Only a week ago, Venus appeared very close to Uranus in the evening twilight. Since then, Venus has moved on and now Mars is passing that distant world. Unfortunately, both planets are closer to the horizon than they were a week ago and Uranus might be difficult to spot. It won’t be visible to the unaided eye and you’ll need at least a pair of binoculars to see it but it’s still worth the challenge.
(Click on an image to enlarge.)
Map courtesy of Mobile Observatory.
15:57 UT – Mars appears 16’ south of Uranus. (Mars: 98% illuminated, magnitude 1.3, diameter 4.1”. Uranus: magnitude 5.9, diameter 3.4”. Pisces, evening sky. See images above.)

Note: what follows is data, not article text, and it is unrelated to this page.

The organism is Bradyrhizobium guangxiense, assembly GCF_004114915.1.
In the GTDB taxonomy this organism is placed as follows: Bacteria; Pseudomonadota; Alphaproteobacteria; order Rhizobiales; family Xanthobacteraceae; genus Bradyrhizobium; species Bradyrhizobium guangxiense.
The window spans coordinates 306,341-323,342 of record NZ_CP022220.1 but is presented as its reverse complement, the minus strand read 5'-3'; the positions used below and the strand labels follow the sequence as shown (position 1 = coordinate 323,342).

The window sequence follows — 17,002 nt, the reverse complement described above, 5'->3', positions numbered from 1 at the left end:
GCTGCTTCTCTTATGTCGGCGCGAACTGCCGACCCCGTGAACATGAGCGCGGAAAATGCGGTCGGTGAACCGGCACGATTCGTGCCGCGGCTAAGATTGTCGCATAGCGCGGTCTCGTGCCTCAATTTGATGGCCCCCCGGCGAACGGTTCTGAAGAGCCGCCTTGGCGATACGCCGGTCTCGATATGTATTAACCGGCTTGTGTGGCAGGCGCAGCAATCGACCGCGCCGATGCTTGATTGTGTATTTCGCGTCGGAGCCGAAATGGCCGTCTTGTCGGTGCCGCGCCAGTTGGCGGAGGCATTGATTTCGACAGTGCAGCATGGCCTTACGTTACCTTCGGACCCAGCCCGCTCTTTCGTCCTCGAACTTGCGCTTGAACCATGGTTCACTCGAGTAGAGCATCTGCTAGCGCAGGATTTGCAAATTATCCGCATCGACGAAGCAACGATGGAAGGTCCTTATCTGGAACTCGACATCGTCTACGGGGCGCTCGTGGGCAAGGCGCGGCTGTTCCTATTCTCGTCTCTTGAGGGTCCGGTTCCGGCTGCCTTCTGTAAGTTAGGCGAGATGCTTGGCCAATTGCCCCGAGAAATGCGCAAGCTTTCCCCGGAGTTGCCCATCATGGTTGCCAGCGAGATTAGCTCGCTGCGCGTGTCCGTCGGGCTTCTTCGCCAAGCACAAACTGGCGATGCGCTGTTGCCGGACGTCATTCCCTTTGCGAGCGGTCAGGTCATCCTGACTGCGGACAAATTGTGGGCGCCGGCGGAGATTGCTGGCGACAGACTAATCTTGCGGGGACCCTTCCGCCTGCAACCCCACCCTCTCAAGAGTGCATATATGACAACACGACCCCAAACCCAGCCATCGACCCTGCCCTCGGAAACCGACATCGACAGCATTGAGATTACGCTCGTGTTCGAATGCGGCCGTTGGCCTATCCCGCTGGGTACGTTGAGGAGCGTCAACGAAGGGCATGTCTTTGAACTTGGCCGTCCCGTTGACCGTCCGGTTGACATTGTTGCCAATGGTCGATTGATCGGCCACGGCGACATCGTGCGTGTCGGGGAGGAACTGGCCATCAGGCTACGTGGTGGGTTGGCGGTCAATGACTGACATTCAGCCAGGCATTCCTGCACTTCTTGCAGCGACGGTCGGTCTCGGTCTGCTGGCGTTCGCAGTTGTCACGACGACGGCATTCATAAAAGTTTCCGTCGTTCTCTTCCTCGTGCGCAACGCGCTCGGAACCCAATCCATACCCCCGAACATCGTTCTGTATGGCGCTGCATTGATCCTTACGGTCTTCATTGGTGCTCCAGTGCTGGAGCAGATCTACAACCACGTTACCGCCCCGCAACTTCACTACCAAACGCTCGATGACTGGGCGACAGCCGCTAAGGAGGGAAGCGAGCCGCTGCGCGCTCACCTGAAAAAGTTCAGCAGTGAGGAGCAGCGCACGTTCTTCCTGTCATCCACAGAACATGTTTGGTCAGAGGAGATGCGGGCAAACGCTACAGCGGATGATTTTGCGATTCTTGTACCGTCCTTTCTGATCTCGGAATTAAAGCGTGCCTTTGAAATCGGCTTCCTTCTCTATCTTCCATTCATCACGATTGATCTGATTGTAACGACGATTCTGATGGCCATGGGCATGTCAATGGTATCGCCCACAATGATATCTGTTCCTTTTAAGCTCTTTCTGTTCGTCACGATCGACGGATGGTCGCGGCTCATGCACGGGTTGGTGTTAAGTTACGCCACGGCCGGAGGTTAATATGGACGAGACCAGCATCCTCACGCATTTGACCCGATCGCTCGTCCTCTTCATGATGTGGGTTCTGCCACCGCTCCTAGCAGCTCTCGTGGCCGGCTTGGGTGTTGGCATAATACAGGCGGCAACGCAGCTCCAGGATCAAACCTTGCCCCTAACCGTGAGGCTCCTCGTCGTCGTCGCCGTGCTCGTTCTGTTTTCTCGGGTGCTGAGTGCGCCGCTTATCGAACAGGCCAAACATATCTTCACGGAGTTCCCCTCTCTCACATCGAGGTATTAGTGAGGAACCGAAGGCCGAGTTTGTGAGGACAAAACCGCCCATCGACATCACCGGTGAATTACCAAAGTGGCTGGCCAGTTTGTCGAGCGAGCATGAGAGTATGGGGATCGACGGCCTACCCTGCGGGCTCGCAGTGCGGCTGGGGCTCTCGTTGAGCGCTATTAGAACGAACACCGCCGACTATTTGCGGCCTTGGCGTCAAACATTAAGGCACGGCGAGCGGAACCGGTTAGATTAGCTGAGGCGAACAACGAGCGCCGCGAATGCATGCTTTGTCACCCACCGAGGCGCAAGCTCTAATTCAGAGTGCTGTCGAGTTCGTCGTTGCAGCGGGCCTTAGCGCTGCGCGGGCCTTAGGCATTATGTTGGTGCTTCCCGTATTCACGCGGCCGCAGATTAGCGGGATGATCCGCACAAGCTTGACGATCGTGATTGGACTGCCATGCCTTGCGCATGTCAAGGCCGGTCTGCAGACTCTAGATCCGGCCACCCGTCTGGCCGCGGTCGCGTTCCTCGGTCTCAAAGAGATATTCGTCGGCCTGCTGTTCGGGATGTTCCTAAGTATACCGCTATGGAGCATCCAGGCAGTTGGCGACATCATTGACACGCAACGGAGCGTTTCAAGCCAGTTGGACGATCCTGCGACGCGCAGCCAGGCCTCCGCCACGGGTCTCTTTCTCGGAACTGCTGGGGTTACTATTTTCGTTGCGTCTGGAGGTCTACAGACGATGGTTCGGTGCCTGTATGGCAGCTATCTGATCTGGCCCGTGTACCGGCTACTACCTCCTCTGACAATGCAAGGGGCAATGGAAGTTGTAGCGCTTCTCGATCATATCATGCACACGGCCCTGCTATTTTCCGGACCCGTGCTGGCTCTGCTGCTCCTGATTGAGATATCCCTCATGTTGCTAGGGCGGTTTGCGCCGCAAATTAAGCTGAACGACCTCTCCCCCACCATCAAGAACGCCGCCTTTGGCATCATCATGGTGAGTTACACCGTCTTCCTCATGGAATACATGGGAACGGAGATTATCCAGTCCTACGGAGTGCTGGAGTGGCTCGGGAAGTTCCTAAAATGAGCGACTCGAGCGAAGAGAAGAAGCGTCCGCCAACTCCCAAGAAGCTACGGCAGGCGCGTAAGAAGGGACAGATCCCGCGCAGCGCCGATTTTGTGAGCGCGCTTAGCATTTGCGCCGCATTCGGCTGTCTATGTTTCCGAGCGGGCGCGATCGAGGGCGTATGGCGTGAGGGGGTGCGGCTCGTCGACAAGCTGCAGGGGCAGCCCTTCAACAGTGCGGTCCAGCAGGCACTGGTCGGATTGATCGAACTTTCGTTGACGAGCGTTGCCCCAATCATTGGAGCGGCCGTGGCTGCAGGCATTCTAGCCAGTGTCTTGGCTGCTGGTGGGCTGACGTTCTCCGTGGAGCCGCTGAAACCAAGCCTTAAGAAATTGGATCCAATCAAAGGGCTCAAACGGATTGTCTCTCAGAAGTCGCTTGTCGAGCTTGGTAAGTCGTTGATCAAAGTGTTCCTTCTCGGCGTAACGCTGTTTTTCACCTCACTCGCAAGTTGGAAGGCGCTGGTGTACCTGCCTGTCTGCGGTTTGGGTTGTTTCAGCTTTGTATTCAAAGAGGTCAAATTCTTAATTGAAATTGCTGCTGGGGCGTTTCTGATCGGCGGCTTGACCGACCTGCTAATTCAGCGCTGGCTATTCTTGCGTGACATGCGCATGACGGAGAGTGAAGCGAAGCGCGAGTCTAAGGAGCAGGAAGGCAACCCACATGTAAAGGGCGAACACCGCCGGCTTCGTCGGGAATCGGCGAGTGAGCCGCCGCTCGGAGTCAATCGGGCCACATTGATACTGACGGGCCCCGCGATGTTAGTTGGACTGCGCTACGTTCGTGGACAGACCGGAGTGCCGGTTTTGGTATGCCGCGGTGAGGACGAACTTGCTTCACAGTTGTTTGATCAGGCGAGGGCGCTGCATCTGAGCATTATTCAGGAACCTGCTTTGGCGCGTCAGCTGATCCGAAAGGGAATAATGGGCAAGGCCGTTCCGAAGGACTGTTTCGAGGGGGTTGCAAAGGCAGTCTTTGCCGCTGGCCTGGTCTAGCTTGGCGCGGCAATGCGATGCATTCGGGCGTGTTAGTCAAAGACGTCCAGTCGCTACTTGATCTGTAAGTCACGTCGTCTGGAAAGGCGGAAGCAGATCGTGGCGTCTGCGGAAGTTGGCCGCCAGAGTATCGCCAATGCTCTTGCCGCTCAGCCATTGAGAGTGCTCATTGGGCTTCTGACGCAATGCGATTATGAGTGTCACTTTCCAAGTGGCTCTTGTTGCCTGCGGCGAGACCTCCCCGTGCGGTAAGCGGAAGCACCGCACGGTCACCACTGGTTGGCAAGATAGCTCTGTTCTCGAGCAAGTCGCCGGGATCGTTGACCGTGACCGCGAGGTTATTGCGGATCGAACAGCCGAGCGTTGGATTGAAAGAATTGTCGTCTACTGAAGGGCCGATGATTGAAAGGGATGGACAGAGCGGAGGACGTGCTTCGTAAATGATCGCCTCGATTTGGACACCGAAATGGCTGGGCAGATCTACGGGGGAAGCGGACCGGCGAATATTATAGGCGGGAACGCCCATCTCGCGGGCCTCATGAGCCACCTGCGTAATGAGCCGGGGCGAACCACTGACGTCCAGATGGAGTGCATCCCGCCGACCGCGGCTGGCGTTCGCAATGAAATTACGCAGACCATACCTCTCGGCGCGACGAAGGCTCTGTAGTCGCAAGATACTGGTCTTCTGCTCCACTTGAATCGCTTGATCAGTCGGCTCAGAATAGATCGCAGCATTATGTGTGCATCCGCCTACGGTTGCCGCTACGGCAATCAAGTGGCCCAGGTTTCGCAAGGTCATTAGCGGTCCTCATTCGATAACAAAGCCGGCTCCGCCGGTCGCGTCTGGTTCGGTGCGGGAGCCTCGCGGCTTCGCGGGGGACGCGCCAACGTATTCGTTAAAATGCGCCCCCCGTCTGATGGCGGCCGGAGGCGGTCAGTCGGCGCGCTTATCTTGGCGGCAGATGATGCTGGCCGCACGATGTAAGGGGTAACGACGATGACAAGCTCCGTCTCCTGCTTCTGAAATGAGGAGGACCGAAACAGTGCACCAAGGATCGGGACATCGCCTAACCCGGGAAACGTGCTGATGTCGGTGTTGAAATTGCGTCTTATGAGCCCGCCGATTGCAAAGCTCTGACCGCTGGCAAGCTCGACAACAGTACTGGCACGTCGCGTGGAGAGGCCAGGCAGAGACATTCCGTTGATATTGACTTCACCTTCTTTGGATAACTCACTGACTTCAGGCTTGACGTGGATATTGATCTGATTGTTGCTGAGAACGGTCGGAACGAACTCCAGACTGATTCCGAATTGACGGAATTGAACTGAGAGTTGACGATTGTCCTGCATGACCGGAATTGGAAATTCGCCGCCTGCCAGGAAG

Mercury leaves Capricornus and enters Aquarius. (77% illuminated, magnitude -0.1, diameter 5.7”. Not visible.)
Events in bold involve objects and/or events that are easily visible with the naked eye.
All times are in Universal Time (UTC). To convert the time to your timezone, click here.
Learn more about every upcoming astronomical event in 2015 An Astronomical Year (Kindle eBook) and The Astronomical Almanac (2015-2019) (Kindle eBook) and The Astronomical Almanac (2015-2019) (Paperback Edition).
The Amateur Astronomer’s Notebook allows astronomers to log 150 observing sessions and includes an appendix of hundreds of suggested deep sky objects.